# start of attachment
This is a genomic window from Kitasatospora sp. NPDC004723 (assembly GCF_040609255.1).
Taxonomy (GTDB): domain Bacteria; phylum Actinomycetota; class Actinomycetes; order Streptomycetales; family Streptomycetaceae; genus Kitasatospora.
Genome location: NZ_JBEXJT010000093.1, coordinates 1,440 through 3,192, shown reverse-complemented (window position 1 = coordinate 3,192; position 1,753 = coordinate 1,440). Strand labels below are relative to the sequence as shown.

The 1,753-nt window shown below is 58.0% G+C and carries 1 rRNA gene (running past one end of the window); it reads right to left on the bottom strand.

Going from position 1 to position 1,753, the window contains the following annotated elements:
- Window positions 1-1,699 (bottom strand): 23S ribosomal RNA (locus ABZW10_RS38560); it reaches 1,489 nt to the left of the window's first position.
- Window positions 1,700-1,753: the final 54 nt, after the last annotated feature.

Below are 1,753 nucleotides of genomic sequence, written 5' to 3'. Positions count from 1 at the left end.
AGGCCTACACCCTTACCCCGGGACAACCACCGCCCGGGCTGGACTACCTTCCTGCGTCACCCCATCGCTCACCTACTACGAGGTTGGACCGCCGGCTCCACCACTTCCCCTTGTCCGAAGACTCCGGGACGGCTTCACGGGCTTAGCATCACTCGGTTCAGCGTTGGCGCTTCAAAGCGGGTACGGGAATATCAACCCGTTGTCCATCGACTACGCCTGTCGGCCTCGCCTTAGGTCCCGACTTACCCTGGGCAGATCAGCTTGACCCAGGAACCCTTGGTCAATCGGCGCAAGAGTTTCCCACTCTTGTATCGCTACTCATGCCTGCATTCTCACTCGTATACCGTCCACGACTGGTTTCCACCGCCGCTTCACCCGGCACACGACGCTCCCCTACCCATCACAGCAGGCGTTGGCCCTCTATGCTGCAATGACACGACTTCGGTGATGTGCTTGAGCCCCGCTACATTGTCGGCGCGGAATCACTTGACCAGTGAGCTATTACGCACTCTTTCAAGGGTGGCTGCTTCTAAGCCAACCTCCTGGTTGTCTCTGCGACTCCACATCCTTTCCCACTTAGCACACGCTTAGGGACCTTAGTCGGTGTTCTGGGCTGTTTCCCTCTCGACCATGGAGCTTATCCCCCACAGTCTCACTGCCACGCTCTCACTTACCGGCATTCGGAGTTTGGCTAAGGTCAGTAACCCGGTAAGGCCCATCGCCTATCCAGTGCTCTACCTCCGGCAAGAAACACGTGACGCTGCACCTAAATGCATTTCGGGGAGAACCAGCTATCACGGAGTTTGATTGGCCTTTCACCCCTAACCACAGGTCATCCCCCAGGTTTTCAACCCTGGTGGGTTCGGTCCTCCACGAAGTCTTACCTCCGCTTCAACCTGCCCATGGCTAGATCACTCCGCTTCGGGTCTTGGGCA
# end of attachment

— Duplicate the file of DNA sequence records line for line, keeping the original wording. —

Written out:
This is a genomic window from Kitasatospora sp. NPDC004723 (assembly GCF_040609255.1).
Taxonomy (GTDB): domain Bacteria; phylum Actinomycetota; class Actinomycetes; order Streptomycetales; family Streptomycetaceae; genus Kitasatospora.
Genome location: NZ_JBEXJT010000093.1, coordinates 1,440 through 3,192, shown reverse-complemented (window position 1 = coordinate 3,192; position 1,753 = coordinate 1,440). Strand labels below are relative to the sequence as shown.

The 1,753-nt window shown below is 58.0% G+C and carries 1 rRNA gene (running past one end of the window); it reads right to left on the bottom strand.

Going from position 1 to position 1,753, the window contains the following annotated elements:
- Window positions 1-1,699 (bottom strand): 23S ribosomal RNA (locus ABZW10_RS38560); it reaches 1,489 nt to the left of the window's first position.
- Window positions 1,700-1,753: the final 54 nt, after the last annotated feature.

Below are 1,753 nucleotides of genomic sequence, written 5' to 3'. Positions count from 1 at the left end.
AGGCCTACACCCTTACCCCGGGACAACCACCGCCCGGGCTGGACTACCTTCCTGCGTCACCCCATCGCTCACCTACTACGAGGTTGGACCGCCGGCTCCACCACTTCCCCTTGTCCGAAGACTCCGGGACGGCTTCACGGGCTTAGCATCACTCGGTTCAGCGTTGGCGCTTCAAAGCGGGTACGGGAATATCAACCCGTTGTCCATCGACTACGCCTGTCGGCCTCGCCTTAGGTCCCGACTTACCCTGGGCAGATCAGCTTGACCCAGGAACCCTTGGTCAATCGGCGCAAGAGTTTCCCACTCTTGTATCGCTACTCATGCCTGCATTCTCACTCGTATACCGTCCACGACTGGTTTCCACCGCCGCTTCACCCGGCACACGACGCTCCCCTACCCATCACAGCAGGCGTTGGCCCTCTATGCTGCAATGACACGACTTCGGTGATGTGCTTGAGCCCCGCTACATTGTCGGCGCGGAATCACTTGACCAGTGAGCTATTACGCACTCTTTCAAGGGTGGCTGCTTCTAAGCCAACCTCCTGGTTGTCTCTGCGACTCCACATCCTTTCCCACTTAGCACACGCTTAGGGACCTTAGTCGGTGTTCTGGGCTGTTTCCCTCTCGACCATGGAGCTTATCCCCCACAGTCTCACTGCCACGCTCTCACTTACCGGCATTCGGAGTTTGGCTAAGGTCAGTAACCCGGTAAGGCCCATCGCCTATCCAGTGCTCTACCTCCGGCAAGAAACACGTGACGCTGCACCTAAATGCATTTCGGGGAGAACCAGCTATCACGGAGTTTGATTGGCCTTTCACCCCTAACCACAGGTCATCCCCCAGGTTTTCAACCCTGGTGGGTTCGGTCCTCCACGAAGTCTTACCTCCGCTTCAACCTGCCCATGGCTAGATCACTCCGCTTCGGGTCTTGGGCA